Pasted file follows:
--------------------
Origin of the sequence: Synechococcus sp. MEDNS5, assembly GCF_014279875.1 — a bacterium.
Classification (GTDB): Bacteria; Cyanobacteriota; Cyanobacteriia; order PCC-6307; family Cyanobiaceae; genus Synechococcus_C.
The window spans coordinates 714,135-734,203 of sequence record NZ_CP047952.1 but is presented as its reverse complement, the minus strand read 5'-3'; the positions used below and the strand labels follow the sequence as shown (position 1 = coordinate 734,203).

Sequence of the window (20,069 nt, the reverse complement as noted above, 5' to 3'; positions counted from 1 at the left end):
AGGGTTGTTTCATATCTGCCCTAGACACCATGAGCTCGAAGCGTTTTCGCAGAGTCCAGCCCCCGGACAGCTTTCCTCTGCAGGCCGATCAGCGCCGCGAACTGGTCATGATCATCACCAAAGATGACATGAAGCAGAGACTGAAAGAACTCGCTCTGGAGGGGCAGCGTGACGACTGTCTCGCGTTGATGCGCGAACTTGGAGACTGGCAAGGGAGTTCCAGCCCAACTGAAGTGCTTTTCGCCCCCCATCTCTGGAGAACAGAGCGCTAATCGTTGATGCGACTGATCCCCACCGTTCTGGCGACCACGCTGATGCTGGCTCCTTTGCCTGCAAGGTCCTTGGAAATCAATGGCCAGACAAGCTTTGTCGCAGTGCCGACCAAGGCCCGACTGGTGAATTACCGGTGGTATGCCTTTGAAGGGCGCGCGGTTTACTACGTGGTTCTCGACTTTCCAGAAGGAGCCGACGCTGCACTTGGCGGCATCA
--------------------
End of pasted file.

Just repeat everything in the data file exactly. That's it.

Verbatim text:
Origin of the sequence: Synechococcus sp. MEDNS5, assembly GCF_014279875.1 — a bacterium.
Classification (GTDB): Bacteria; Cyanobacteriota; Cyanobacteriia; order PCC-6307; family Cyanobiaceae; genus Synechococcus_C.
The window spans coordinates 714,135-734,203 of sequence record NZ_CP047952.1 but is presented as its reverse complement, the minus strand read 5'-3'; the positions used below and the strand labels follow the sequence as shown (position 1 = coordinate 734,203).

Sequence of the window (20,069 nt, the reverse complement as noted above, 5' to 3'; positions counted from 1 at the left end):
AGGGTTGTTTCATATCTGCCCTAGACACCATGAGCTCGAAGCGTTTTCGCAGAGTCCAGCCCCCGGACAGCTTTCCTCTGCAGGCCGATCAGCGCCGCGAACTGGTCATGATCATCACCAAAGATGACATGAAGCAGAGACTGAAAGAACTCGCTCTGGAGGGGCAGCGTGACGACTGTCTCGCGTTGATGCGCGAACTTGGAGACTGGCAAGGGAGTTCCAGCCCAACTGAAGTGCTTTTCGCCCCCCATCTCTGGAGAACAGAGCGCTAATCGTTGATGCGACTGATCCCCACCGTTCTGGCGACCACGCTGATGCTGGCTCCTTTGCCTGCAAGGTCCTTGGAAATCAATGGCCAGACAAGCTTTGTCGCAGTGCCGACCAAGGCCCGACTGGTGAATTACCGGTGGTATGCCTTTGAAGGGCGCGCGGTTTACTACGTGGTTCTCGACTTTCCAGAAGGAGCCGACGCTGCACTTGGCGGCATCA